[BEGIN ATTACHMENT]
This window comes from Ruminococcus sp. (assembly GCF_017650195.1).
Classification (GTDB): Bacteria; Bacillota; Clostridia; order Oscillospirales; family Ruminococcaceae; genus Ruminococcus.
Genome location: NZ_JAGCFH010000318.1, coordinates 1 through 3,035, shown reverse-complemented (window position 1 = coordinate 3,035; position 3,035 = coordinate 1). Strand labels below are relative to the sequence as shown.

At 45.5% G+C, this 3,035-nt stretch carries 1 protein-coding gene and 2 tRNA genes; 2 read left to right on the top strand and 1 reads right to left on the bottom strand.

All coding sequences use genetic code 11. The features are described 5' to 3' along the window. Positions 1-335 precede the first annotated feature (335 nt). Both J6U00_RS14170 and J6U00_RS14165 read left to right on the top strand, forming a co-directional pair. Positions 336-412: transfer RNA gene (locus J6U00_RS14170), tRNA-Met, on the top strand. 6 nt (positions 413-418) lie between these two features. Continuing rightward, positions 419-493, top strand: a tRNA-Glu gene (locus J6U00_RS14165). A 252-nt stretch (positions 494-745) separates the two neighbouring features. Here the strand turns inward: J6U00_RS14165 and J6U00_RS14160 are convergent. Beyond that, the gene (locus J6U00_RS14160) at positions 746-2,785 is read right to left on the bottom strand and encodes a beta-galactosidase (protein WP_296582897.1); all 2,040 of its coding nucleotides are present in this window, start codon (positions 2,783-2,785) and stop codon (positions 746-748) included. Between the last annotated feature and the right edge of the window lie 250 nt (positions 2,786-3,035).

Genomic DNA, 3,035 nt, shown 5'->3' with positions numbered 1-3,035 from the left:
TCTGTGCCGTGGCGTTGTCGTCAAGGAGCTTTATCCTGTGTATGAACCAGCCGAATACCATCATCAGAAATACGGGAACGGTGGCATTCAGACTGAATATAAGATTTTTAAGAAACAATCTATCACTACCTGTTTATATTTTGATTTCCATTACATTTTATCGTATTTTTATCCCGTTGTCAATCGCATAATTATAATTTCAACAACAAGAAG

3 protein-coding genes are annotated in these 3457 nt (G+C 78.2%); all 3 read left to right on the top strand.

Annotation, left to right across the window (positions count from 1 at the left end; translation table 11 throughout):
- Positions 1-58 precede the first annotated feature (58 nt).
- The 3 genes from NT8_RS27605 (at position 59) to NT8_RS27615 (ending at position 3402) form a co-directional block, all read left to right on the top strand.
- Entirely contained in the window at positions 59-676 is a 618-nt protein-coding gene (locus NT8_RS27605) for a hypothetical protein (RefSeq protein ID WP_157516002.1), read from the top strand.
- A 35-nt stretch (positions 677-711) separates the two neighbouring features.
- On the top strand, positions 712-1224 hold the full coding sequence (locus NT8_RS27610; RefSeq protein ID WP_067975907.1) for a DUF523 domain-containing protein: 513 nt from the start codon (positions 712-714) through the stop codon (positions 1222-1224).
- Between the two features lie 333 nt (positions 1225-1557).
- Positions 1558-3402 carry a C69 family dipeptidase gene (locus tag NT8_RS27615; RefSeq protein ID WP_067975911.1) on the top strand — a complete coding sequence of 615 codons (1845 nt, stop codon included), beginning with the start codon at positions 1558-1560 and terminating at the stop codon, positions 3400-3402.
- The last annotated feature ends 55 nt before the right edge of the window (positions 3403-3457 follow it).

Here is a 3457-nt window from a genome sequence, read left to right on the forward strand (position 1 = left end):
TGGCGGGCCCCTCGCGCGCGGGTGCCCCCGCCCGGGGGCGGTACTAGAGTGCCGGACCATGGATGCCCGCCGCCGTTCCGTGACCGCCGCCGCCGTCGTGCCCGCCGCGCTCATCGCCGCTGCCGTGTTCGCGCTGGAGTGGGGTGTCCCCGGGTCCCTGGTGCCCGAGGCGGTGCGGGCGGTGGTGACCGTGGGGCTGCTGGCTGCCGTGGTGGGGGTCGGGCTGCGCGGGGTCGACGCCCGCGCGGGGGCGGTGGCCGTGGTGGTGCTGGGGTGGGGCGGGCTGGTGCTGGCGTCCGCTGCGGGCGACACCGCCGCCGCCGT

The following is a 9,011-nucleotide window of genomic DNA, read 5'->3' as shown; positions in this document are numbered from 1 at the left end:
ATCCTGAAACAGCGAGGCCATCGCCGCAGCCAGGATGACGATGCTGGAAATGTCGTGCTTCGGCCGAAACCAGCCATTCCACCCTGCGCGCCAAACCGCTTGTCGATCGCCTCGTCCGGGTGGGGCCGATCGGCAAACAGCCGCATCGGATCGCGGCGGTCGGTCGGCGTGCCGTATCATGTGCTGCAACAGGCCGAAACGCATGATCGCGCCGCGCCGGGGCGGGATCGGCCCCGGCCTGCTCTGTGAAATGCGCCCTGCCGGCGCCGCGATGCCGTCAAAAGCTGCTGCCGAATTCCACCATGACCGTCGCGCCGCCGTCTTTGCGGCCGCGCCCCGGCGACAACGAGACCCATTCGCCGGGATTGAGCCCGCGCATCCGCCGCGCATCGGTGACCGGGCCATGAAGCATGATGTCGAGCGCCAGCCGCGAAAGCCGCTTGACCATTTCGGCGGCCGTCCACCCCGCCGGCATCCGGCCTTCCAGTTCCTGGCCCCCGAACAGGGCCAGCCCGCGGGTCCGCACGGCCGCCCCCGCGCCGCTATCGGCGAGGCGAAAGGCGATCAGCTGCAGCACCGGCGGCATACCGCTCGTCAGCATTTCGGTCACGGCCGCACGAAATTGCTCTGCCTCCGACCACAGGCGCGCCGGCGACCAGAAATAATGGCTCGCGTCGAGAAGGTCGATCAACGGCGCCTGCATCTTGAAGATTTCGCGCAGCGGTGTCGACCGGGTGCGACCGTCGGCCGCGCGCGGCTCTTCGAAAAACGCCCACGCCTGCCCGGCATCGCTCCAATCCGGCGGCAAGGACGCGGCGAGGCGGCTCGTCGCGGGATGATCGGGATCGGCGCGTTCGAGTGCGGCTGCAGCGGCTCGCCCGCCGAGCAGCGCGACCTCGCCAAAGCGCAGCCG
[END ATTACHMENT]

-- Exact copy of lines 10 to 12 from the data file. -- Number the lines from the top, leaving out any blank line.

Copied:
- Positions 1-58 precede the first annotated feature (58 nt).
- The 3 genes from NT8_RS27605 (at position 59) to NT8_RS27615 (ending at position 3402) form a co-directional block, all read left to right on the top strand.
- Entirely contained in the window at positions 59-676 is a 618-nt protein-coding gene (locus NT8_RS27605) for a hypothetical protein (RefSeq protein ID WP_157516002.1), read from the top strand.